The Light Between Oceans: A Place Beyond the Shore, by David Bax
Derek Cianfrance’s movies tend to be about unhappy people. With his beautiful, melancholy new film, The Light Between Oceans, he’s upped the ante. Set in a small, coastal Australian town in the early 1920s, it’s less about people who are unhappy and more about a people who are unhappy. In the immediate aftermath of the First World War, the surviving soldiers are shattered by what they’ve seen and the rest of the homeland is shattered by what they’ve lost. It may be noble to seek solace in solitude and the simple pleasures of love and family but, as Cianfrance illustrates, dark events—be they war or a selfish decision based on good intentions—leave stains across time and communities alike.
Michael Fassbender plays Tom Sherbourne, one of those living soldiers, who accepts a position as a lighthouse keeper with the intention of spending as much time alone as possible. The job will require him to spend months at a time as the only resident on a tiny island off Australia’s Western coast, with supplies occasionally carried over on boat from the nearby town of Partageuse. Rare though his trips into town may be, he soon begins setting aside time within them to visit Isabel Graysmark, the daughter of one of the town’s prominent families. After a brief courtship, they are wed and Cianfrance revels in their vibrant, pulsing adoration of one another. Two people blissfully living alone on an island is a fitting metaphor for what love feels like, especially in its early stages.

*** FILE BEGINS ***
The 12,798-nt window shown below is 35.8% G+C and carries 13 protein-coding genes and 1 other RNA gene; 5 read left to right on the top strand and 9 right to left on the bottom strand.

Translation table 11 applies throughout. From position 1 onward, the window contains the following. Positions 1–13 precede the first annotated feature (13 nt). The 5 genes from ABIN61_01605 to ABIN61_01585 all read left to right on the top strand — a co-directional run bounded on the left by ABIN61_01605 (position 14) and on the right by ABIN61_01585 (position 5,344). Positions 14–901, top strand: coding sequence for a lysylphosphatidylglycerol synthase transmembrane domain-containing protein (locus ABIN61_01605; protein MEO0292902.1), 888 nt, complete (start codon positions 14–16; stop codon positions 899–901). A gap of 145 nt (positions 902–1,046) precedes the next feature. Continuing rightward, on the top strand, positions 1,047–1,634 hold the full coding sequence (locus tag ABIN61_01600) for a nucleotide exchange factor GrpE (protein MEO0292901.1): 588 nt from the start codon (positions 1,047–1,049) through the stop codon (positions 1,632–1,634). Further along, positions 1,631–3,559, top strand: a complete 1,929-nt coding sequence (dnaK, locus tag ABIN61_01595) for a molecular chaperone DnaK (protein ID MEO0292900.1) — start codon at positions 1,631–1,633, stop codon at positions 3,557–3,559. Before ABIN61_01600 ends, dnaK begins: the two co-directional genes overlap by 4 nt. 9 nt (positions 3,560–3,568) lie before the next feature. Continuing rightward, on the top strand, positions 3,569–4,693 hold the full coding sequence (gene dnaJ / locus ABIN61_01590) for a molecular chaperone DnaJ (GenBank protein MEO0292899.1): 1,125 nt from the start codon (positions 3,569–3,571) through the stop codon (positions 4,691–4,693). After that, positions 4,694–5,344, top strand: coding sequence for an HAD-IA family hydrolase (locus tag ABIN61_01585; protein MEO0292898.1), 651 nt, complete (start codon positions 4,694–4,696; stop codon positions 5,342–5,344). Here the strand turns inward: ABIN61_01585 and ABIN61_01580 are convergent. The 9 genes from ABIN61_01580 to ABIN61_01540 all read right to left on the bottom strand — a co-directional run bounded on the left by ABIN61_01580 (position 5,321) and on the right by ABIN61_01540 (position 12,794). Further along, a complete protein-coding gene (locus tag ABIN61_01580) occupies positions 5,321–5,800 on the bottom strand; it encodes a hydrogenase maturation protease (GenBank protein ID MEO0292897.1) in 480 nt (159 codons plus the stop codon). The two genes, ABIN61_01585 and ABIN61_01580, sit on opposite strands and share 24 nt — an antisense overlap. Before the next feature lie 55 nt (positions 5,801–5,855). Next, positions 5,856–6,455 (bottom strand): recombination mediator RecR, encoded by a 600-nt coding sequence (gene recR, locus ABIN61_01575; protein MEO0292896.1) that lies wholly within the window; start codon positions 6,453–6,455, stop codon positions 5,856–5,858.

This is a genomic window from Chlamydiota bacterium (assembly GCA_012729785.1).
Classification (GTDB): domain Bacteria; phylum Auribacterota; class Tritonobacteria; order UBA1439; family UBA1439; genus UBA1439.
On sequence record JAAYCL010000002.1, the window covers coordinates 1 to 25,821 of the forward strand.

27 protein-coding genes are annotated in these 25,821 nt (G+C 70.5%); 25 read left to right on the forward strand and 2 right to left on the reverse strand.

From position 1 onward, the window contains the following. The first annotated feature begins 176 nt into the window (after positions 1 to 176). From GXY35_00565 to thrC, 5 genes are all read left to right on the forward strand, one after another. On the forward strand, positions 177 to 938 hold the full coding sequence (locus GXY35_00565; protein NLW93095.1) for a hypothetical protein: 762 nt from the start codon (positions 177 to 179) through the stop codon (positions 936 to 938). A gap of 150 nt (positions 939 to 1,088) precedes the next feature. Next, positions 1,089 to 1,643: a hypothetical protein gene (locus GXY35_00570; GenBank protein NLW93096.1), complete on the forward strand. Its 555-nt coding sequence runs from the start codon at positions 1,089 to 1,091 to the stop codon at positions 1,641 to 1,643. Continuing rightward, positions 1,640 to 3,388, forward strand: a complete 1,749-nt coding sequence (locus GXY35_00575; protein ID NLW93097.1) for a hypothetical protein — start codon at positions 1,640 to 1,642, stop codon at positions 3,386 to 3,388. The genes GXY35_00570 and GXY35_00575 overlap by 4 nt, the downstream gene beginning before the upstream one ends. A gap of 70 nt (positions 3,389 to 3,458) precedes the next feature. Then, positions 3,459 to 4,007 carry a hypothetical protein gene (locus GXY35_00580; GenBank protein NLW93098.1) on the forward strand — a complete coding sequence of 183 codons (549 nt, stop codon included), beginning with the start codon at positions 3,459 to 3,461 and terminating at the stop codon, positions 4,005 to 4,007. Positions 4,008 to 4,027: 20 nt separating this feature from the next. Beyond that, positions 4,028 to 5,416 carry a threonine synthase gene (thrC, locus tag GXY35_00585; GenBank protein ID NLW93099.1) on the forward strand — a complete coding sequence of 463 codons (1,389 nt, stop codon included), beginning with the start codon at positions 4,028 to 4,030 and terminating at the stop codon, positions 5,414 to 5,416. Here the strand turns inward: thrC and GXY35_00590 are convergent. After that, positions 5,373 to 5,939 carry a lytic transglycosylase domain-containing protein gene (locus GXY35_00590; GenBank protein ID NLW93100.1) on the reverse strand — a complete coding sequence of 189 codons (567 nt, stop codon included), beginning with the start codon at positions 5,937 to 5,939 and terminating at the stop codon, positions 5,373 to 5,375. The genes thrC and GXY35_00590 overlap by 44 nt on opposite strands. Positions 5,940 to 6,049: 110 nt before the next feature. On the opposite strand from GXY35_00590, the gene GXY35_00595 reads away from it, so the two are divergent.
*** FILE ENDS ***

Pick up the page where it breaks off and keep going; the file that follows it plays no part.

Of course, it can’t go on that way forever. Just as you begin to hope no conflict will invade their idyll, bad luck comes rolling onto the island with a thick crash of waves and a driving, thundering storm. There’s something expressionistic yet subtle about the way Cianfrance uses the characters’ natural surroundings to illustrate their situations and their frames of mind. The rain is a bad omen and, as circumstances drive more of a barrier between Tom and Isabel, Cianfrance finds way to separate them physically, utilizing everything from walls to hillsides to emphasize the growing distance between them.
Another arrow in Cianfrance’s quiver is the score by the great Alexandre Desplat, which varies from delicate to overpowering according to the needs of the picture. So much of The Light Between Oceans is informed by its seaside setting and Desplat’s music is no exception. It cascades like the waves and often seems to be carrying human sounds and voices as if on the wind from a great distance.
The same somatic notes can be found throughout The Light Between Oceans. From the clothing to the furniture to the homes and the lighthouse itself, everything feels handmade, imbued with the history of those who created it and those who have lived their lives in it and around it. And, despite its sweep and its lush period detail, the movie films similarly handmade, with the same quietly elegant naturalism of Cianfrance’s previous work.
His most recent film, the staggering, epic The Place Beyond the Pines, dealt with crimes and transgressions that echoed across generations. In much the same way, The Light Between Oceans is a film about the way that tragedy can connect families, whether they want it to or not. A sin, like even the smallest drop in the ocean, can carry ripples far and wide.